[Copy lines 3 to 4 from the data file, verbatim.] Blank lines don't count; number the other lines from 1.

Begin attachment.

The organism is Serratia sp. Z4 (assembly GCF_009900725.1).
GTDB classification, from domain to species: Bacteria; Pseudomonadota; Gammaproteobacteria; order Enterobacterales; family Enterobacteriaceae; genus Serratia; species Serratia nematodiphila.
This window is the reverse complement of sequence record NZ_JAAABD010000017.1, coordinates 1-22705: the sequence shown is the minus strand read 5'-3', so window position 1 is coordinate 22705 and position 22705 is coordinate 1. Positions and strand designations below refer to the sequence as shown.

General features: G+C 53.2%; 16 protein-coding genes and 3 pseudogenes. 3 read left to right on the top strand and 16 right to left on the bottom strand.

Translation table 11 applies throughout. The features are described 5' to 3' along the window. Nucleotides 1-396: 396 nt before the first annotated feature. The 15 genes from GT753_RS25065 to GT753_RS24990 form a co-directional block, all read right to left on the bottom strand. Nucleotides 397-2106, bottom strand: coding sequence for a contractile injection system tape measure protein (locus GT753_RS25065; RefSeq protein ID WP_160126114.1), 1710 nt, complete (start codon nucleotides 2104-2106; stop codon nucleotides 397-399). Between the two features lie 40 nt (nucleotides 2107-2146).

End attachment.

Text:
This window is the reverse complement of sequence record NZ_JAAABD010000017.1, coordinates 1-22705: the sequence shown is the minus strand read 5'-3', so window position 1 is coordinate 22705 and position 22705 is coordinate 1. Positions and strand designations below refer to the sequence as shown.

General features: G+C 53.2%; 16 protein-coding genes and 3 pseudogenes. 3 read left to right on the top strand and 16 right to left on the bottom strand.